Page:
Tuesday, January 20, 2009

Monday, January 19, 2009

Come on up for the rising...

What could be more perfect than Springsteen and a mass gospel choir welcoming the new president? Nothing... absolutely nothing.

Except, perhaps, U2 singing for the man as well. You are soooo beautiful.

Saturday, January 17, 2009


NOTE: I finally was able to get my Sunday sermon notes done - hope they make some sense.

Mother Theresa once said that a spiritually mature soul chooses to walk towards the pain of the world because they understand that our hearts must be broken in order to release all of God’s love. Frederick Buechner came to understanding our calling – that is, living in a way that was in harmony with God, self and creation – as finding the intersection of the world’s greatest need and our greatest joy. Apparently there is a connection between authentically embracing the will of God and opening our hearts to others in love – and they call it compassion.

Compassion is the willingness and commitment to open your heart to the suffering of the world – feel it rather than flee from it – and respond to it with tenderness and solidarity. Marcus Borg has observed that: Some people find the experience and practice of compassion as a spiritual discipline to be a more direct route to the transformation of the heart than prayer. It is not that prayer does not or should not play a role in their lives, but their way to the opening of the heart lies through deeds of compassion. "Just do it" summarizes this path of transformation.

And almost every spiritual tradition celebrates compassion as one of the most direct and bold ways of encountering the heart of our Living God. Like the Dali Lama said: The whole purpose of religion is to facilitate love and compassion, patience, tolerance, humility, forgiveness. That is why our proposed mission and vision statement ends with a call to action: “In community with God and each other, we gather in worship to reflect on our Christian faith, to do justice and to share compassion.”

+ First, we gather in community – not as a collection of individuals – but as a living body with a common heart and soul to reflect, think, question and express our doubts about what it means to follow Christ in the 21st century.

+ And second, after worship and other times of reflection, we move into the world for action doing justice in the spirit of God’s grace – and sharing compassion with open hearts.

So let me continue to explore some of the implications of what this call to compassion might mean for us. Specifically, let me share with you four key verses from our Biblical tradition about what compassion in the spirit of Jesus could mean for us. And then describe why this discipline is simultaneously dangerous and essential to our vitality as a congregation.

Literally compassion means to suffer with – to stand in solidarity alongside those who are wounded – from the Latin “pati cum.” It is not sympathy, empathy or pity – it has nothing to do with feeling sorry for another – and everything to do with actively sharing in the brokenness of creation. A prayer by one of the ancient Hassidic rabbis, Nachman of Breslov puts it like this:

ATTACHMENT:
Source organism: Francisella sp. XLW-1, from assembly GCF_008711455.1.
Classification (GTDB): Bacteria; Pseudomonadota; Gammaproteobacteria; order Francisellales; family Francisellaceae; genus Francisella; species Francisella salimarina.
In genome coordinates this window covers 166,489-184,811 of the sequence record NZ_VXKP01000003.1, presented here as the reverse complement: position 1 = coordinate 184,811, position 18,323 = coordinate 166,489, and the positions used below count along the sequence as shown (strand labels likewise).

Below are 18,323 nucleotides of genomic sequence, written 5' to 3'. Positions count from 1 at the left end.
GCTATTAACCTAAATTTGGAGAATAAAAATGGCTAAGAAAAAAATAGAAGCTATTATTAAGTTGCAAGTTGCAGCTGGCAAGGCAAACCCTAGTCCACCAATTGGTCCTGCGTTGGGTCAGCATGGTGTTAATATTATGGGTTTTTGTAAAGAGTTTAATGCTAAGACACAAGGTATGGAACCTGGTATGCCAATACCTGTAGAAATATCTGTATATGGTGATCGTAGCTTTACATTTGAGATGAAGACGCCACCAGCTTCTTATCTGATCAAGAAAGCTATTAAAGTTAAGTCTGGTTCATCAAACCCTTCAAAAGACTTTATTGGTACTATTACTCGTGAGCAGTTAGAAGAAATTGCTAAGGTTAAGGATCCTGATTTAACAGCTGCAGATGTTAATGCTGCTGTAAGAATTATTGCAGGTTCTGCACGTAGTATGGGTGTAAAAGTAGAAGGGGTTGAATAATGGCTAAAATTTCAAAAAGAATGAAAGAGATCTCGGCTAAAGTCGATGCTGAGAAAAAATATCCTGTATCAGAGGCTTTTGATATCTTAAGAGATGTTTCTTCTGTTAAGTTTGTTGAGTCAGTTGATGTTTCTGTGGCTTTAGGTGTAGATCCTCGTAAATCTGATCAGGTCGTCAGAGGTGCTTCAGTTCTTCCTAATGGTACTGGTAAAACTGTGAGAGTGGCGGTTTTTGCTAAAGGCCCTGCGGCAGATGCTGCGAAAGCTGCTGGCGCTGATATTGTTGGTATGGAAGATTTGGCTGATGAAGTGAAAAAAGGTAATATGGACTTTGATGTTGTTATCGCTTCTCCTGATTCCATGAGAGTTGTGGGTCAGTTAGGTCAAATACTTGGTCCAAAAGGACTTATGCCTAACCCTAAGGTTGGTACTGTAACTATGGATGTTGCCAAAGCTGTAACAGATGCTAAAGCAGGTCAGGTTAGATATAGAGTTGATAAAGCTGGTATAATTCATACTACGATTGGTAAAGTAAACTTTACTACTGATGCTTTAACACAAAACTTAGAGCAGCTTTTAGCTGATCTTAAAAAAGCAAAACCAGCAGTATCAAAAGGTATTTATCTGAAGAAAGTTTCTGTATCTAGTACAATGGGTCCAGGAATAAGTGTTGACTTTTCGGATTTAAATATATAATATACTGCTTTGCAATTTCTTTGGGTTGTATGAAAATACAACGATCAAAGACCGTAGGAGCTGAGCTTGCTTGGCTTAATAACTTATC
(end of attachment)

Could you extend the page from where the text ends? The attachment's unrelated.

Teach me to search for the fine qualities in others, to recognize their immeasurable worth. Teach me to cultivate a love for all Your children, for no one, no one is without redeeming value. Let the good in me connect with the good in others, until all the world is transformed through the compelling power of love.

Quite a prayer, yes? So how do we cultivate and deepen such a way of being so that more often than not we move in the direction of compassion rather than anger, habit, prejudice or judgment? Consider Psalm 51 – a call to experience God’s compassion so deeply that from the inside out we are cleansed and made whole. This is a healing psalm of forgiveness and grace – an invitation to let God transform us so that we might live in the world in the spirit of gratitude not guilt. Two parts are essential:

+ Generous in love—God, give grace! Huge in mercy—wipe out my bad record. Scrub away my guilt, soak out my sins in your laundry… I've been out of step with you for a long time… and what you're after is truth from the inside out. Enter me, then; conceive a new, true life.

+ God, make a fresh start in me, shape a Genesis week from the chaos of my life.
Don't throw me out with the trash or fail to breathe holiness in me. Bring me back from gray exile, you…

One part of cultivating a compassionate heart has to do with experiencing God’s healing compassion from the inside out through forgiveness. Like the old timers say: you can’t give what you ain’t got, and you can’t go where you don’t know! Compassion begins with an inner healing – a Genesis week shaped from the chaos of our lives – so that there is order, and focus and rejoicing within us.

Then, you see, we can live in gratitude rather than guilt – and gratitude makes all the difference in the world. Gratitude puts everything into its proper place and perspective. It rejoices at all of God’s gifts, is always ready to light the candles of the banquet table and refuses to be enslaved by the old cronies of boredom, despair and taking-things-for-granted. So first we begin with God’s inner healing and compassion and say: Create in me a clean heart, O God and renew a right spirit within me.